Initially, Harambee seems almost a stereotypical third world backwater, with an ethnic minority controlling power and money while lording it over a poor but backwards ethnic majority. The alert reader may recognize this situation from the recent history of Iraq. Meanwhile, powerful off-word corporate interests control mining interests. The same alert reader may recognize this situation from, well, any number of places around the world.
The story centers on General Michael Sheridan, head of the peacekeeping mission on Harambee, his estranged daughter Claire, naïve activist (at least initially) and Julian Marshall, special forces operative with doubts. As things come together for bipartisan talks between the ethnic groups, perhaps even followed by democratic elections, civil war and genocide erupt, in large part due to meddling by foreign governments. In the mayhem that follows, off-word military, political and corporate interests do their best to screw things up while the “lords” of Harambee do their best to kill each other and commit atrocities.
If I had to describe this novel in one word, it would be powerful. It starts almost innocently, with a tired General Sheridan, stuck in a backwater assignment with chronically insufficient resources, starting to see glimmers of hope on the horizon. And then all hell breaks loose, and continues breaking loose. Mr. Jacobsen very skillfully navigates the reader through a rather intricate plot while keeping the human experience at the center. And what an experience it is. The descriptions of brutal killing, rape and suffering are gripping. I kept thinking that things could not get any worse, and then they did. And yet, strong but flawed characters kept fighting in an obvious but heartfelt metaphor for humanity. The desert and desolation of Harambee as illustration of the humanity and its suffering was especially apt. The fact that the action scenes are excellently written, the characters are interesting and the occasional humor is very dry doesn’t hurt.
Even if The Lords of Harambee is science fiction, it should interest anyone who wants to learn about the effects of foreign policy in “third world” countries. It does send a powerful message, mostly about things not being as simple from thousands of miles away as they are to those “on the ground”.
After an absence of several decades, Batman returns to the streets of Gotham to counter a new threat. The aging masked hero finds a new Robin and goes rogue for his own reasons. Intriguing and thought provoking.
The story is somewhat stereotypical. Aliens from an advanced federation have been secretly watching Earth. However, they don’t understand that fiction is fiction. They kidnap an actor who plays a great diplomat on a science fiction TV show since they think he can help them defuse a potential galactic war. Back on Earth, they replace him with an alien in disguise.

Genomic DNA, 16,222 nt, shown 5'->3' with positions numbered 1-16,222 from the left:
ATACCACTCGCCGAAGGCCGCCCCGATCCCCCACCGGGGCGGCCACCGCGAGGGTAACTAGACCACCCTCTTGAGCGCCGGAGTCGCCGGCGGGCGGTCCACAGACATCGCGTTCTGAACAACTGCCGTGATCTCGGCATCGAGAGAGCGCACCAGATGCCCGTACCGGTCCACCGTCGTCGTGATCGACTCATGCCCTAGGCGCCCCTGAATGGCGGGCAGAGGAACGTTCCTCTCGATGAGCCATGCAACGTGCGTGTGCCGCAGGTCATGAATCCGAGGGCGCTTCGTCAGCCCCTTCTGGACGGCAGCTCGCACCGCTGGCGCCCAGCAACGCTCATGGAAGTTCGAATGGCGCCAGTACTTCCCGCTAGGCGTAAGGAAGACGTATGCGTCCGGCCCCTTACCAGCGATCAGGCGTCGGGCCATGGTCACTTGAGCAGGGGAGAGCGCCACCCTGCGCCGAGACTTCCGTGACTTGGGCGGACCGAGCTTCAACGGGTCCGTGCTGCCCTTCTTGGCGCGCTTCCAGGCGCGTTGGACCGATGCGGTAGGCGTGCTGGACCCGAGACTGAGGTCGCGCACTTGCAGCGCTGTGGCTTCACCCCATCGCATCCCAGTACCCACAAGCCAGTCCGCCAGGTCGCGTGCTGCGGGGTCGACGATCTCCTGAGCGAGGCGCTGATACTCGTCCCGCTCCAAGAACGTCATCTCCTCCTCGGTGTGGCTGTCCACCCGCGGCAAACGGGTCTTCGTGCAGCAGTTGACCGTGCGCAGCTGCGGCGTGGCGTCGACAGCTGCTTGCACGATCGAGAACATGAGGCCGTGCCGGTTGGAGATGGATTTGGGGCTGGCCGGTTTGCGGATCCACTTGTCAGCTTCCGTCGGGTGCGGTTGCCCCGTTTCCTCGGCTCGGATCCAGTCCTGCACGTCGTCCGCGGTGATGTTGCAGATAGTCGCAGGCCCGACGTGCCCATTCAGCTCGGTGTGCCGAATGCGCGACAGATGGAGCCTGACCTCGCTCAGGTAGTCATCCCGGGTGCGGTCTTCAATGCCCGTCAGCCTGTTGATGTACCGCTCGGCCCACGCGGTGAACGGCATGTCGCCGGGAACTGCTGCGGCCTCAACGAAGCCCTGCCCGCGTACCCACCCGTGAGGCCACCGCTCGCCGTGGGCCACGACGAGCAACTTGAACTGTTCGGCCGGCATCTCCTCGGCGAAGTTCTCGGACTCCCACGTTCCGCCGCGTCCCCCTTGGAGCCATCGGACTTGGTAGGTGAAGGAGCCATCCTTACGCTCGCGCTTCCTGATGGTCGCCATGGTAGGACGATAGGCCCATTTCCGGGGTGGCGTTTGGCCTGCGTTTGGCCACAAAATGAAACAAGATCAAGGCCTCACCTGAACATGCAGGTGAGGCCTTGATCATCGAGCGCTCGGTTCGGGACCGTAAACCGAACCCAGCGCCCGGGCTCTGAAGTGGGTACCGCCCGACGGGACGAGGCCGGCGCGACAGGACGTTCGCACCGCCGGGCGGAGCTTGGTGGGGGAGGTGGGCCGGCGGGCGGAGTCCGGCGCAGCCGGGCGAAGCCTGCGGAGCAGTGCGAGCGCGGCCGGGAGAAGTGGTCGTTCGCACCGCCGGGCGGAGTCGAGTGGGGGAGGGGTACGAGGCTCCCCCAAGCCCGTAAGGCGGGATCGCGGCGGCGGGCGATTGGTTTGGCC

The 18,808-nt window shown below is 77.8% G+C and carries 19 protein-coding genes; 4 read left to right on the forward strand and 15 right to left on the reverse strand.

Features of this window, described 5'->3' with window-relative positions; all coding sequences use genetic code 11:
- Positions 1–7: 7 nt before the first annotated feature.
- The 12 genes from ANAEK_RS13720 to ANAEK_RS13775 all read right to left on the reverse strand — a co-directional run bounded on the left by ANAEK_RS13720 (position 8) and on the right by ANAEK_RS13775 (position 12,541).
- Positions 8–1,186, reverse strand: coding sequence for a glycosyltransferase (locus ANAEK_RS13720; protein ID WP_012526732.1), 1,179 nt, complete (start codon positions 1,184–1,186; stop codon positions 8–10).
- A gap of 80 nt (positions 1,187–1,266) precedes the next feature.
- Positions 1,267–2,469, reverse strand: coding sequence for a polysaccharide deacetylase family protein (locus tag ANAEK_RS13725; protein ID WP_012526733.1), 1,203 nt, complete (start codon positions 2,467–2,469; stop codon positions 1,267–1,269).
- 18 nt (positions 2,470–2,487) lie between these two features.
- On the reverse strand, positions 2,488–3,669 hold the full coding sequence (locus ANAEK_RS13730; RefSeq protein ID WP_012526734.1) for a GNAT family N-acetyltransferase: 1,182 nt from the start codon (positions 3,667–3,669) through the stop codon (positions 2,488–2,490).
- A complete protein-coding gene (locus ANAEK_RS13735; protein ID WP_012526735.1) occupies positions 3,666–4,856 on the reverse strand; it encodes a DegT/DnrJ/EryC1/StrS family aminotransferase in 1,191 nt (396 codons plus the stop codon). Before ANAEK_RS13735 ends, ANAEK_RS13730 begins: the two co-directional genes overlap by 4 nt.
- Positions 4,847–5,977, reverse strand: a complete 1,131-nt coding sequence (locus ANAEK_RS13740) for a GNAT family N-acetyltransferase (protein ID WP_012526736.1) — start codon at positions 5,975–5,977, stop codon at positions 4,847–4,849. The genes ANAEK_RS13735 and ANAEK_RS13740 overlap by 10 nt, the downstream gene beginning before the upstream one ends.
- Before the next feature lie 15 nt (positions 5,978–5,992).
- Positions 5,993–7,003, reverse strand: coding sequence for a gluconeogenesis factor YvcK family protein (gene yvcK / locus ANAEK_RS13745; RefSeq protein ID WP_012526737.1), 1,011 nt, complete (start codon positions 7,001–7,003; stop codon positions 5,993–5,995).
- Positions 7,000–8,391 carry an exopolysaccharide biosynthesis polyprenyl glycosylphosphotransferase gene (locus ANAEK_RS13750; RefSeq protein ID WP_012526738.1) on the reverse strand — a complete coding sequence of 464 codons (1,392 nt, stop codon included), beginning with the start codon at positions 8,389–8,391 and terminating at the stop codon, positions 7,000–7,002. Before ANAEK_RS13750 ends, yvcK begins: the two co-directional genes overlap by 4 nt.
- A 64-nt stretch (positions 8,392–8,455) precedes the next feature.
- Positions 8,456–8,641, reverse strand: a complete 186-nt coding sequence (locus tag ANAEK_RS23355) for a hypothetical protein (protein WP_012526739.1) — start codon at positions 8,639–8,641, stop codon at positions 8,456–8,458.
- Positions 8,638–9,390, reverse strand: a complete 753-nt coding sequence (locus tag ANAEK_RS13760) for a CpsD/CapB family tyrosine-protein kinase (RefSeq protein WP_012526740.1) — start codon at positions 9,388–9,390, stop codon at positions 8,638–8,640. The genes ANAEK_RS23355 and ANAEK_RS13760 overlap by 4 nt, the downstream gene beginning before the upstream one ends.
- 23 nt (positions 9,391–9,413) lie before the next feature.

Peter Jurasik is more well known as the actor who played Londo Mollari on Babylon 5. William H. Keith is a prolific author who also writes Military SF under the pseudonym Ian Douglas. The novel is a cute piece, and frequently laugh out loud funny. The satire elements are dead on. The aliens are neither all powerful nor all knowing. In fact, they are prone to big errors of judgement. As such, the interaction with our hero, who is completely out of his element once abducted, works very well. It is obviously written for laughs, but there are some very clever twists to the story.
I was forced to read this classic in high school. It is mostly horribly tedious, only partially redeeming itself with the long sermon and its great descriptions of hell and brimstone. It does capture a bit of the feeling of son towards father.
Job is a former Australian air crash investigator. These books thoroughly analyze major air disasters in a non-sensationalist way with plentiful illustrations and pictures. Very interesting and detailed, but perhaps only for the dedicated aviation enthusiast.
The story is set in the 2020s. NASA is finally returning to the Moon using the (now canceled) Orion/Altair hardware. Meanwhile, a private company is sending tourists around the Moon and the Chinese are up to something. The first mission back to the Moon turns in to a daring rescue.
I’m a big space program buff so I’m a sucker for this kind of book. The story itself is a decent adventure/thriller. The engineering is well described, as would be expected since Dr. Taylor works with NASA Huntsville and Les Johnson is a NASA physicist. Unfortunately the prose is quite stilted, especially during the first third. The characters are stereotypes, especially the Chinese. Unfortunately the Chinese are also the wrong stereotype. They feel like reruns of Cold War era Soviets with a dash of “Asian” thrown in. The story does pick up in the second half and there are some nice thrills for the space buff. If you aren’t interested in the space program particularly you should give this a pass. It isn’t a bad book per se but could have used an author with a smoother prose style.